As sure as sun rises, you readers knew that, as early as 2007, Obama’s fiery rhetoric about the disaster in Iraq and the good war in Afghanistan was not only disingenuous, but would come lurking back to haunt him—especially given the efforts of the talented David Petraeus, and the myriad challenges of the age-old tribalism in Afghanistan.

And so it has. He now owns the “good” and “necessary” war that, according to Obama, we supposedly wrongly “took our eye off of.” Now at last Obama is free as he wished to go into Pakistan in hot pursuit of terrorists (and as he once boasted in the debates amid the trashing of the then big-target Bush administration.)*

Snap My Fingers—Guantanamo Closed!

Remember Guantanamo? He could have said in January: “Tough call. Eric Holder once thought it was fine. Where else do you put non-uniformed murderers, who are sort of foreign soldiers in a global war unlike domestic criminals, but yet not soldiers either as we have traditionally defined them at Geneva?  We will have a long look at the facility, get bipartisan input from the Bush administration and the Congress, and then choose the bad rather than the worst choice.”

Nope. Instead, we got the hope and change soaring cadences about shutting it down within “a year” and “reset button” inanity—ad nauseam. That will prove to be impossible. Already he is throwing his Guantanamo czar under the bus, even as Mr. Craig blames (you guessed it) the Bush administration for his inability to depose of the detainees. (Did he really think that divine-sounding Germans and British leftists who shouted that we were running a Stalig would really want their own terrorists back home rather than in Cuba under lock and key?)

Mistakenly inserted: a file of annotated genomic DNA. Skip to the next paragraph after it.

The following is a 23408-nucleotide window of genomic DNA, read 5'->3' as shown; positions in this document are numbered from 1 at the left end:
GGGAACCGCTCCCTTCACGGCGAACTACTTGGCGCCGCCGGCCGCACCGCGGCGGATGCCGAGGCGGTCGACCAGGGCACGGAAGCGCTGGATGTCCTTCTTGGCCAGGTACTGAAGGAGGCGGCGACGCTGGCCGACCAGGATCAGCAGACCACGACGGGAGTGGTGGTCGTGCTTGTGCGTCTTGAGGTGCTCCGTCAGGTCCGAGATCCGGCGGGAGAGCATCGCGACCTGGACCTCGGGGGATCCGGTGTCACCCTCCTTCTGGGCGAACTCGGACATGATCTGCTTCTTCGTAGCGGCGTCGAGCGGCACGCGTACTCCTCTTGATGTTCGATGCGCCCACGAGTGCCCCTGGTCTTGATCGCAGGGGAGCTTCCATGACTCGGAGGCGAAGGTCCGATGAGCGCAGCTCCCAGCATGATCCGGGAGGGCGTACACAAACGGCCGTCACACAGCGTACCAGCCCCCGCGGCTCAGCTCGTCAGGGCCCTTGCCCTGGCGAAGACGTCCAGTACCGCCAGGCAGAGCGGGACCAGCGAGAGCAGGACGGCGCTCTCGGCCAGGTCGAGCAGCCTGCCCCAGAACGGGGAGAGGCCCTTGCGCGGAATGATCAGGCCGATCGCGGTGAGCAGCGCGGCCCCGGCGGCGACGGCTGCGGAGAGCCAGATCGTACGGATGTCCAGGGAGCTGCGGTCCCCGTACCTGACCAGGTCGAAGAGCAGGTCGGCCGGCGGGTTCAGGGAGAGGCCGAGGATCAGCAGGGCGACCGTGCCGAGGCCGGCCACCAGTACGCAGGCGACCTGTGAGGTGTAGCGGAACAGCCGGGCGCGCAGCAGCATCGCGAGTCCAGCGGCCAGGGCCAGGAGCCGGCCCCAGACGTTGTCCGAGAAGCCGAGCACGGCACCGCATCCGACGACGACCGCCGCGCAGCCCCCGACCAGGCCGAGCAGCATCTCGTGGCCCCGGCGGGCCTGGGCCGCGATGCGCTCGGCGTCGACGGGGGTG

Snap Twice—Europeans Hypnotized

In fact, most contemporary meltdowns involve Nemesis. Did Obama imagine that he could wow cynical Europeans with diversity stories about Chicago, as if they were props at a campaign rally or guilt-ridden college deans? Yes, it worked in 2008, but already then his fatuousness was gaining the goddess’s attention. (I am careful when doing European interviews; even sympathetic Euros have at best an ironic streak, at worse a sort of delight in embarrassing you, given their world weariness and suspicion of anything that sounds of idealism or naïveté (cf. the old trope of ‘innocents abroad’). Obama should have learned all that from his Brandenburg Gate/Victory Column stunt two summers ago. (When he stands next to the smaller, but more significant Sarkozy, Obama now seems almost pre-teenish.)

And Then There is Always Letterman to the Rescue